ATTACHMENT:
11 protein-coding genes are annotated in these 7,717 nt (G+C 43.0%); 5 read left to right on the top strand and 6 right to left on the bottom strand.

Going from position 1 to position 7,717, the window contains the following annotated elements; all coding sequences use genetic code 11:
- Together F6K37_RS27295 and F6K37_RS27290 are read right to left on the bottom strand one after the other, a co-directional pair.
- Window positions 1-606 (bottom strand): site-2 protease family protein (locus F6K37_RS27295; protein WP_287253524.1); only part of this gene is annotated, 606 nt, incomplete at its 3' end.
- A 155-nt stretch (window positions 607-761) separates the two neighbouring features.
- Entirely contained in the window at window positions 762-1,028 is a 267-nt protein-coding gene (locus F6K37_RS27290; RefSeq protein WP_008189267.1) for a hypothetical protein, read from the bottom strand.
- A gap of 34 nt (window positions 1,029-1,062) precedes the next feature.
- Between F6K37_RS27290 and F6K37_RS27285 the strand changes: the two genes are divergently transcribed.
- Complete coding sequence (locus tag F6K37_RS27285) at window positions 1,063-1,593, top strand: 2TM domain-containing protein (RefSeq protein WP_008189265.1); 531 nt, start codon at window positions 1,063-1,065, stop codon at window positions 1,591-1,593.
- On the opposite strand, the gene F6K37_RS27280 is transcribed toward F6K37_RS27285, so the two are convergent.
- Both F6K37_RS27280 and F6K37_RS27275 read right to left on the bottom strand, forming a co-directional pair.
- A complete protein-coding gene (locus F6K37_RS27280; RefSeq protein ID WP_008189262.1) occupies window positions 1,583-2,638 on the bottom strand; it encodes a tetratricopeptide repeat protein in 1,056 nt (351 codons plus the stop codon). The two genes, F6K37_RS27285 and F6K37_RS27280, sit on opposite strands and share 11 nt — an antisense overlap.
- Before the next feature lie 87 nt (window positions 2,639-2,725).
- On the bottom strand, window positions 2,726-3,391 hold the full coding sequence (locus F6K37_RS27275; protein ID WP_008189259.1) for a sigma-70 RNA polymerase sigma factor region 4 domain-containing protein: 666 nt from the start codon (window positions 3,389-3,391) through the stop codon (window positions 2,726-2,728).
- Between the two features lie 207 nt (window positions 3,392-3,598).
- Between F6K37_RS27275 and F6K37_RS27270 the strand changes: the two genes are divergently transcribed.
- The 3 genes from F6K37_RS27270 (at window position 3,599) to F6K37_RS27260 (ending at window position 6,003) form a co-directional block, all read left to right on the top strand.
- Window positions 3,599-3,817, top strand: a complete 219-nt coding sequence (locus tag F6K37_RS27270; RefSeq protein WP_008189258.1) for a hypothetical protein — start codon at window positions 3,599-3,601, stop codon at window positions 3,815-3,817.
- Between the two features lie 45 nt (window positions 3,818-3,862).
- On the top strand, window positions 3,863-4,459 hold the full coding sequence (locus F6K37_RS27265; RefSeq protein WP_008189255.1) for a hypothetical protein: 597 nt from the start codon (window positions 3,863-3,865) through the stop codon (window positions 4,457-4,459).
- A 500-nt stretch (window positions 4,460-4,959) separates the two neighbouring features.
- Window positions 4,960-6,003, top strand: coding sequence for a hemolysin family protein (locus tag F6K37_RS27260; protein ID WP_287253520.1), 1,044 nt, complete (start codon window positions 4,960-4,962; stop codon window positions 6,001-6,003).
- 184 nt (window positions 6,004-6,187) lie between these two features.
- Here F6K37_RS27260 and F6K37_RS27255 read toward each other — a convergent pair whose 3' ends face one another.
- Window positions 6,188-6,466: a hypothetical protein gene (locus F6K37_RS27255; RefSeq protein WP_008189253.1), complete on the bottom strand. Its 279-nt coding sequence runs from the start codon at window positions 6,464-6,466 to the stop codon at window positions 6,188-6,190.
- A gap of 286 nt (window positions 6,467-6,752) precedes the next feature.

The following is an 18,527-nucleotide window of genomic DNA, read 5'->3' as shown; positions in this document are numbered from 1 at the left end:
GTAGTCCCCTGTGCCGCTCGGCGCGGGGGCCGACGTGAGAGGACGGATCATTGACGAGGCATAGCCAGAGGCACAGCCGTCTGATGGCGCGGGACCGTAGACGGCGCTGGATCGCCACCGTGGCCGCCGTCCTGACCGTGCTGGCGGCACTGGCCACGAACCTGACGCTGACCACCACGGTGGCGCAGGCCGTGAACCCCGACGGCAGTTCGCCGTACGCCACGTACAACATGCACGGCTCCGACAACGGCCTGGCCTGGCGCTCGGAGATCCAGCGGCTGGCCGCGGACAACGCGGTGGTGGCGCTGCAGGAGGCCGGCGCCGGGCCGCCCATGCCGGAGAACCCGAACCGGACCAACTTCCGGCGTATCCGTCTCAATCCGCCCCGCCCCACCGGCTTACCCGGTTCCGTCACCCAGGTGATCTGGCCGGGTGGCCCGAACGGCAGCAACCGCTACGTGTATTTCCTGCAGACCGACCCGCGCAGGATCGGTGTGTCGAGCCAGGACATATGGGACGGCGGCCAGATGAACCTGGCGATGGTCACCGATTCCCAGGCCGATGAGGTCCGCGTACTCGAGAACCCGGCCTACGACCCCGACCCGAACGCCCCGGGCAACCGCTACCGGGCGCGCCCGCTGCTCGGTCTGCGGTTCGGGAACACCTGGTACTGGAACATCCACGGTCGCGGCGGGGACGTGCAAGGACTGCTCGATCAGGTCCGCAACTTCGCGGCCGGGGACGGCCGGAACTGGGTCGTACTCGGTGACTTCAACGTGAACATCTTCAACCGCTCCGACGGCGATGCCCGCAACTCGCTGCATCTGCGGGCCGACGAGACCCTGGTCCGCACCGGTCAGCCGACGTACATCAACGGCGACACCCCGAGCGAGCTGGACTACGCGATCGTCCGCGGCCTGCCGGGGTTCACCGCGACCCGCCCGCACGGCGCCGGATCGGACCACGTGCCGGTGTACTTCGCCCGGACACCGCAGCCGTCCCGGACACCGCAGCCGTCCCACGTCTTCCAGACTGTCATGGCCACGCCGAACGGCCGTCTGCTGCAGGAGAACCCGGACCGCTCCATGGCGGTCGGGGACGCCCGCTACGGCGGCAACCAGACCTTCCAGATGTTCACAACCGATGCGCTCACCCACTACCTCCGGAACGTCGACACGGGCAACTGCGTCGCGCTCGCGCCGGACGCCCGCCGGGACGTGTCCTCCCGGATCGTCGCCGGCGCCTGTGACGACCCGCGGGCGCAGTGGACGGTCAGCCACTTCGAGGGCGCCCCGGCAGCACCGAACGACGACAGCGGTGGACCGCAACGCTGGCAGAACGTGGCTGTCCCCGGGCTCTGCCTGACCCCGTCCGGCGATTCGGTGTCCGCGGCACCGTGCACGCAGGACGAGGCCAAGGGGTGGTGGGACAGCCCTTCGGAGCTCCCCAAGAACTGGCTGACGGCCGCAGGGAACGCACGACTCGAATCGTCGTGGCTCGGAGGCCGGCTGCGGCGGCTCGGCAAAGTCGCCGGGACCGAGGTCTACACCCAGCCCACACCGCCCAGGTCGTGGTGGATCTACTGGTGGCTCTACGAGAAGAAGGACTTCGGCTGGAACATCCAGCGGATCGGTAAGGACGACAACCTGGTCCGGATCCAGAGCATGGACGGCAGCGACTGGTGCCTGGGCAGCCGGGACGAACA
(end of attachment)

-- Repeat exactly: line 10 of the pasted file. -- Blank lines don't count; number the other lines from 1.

- On the opposite strand, the gene F6K37_RS27280 is transcribed toward F6K37_RS27285, so the two are convergent.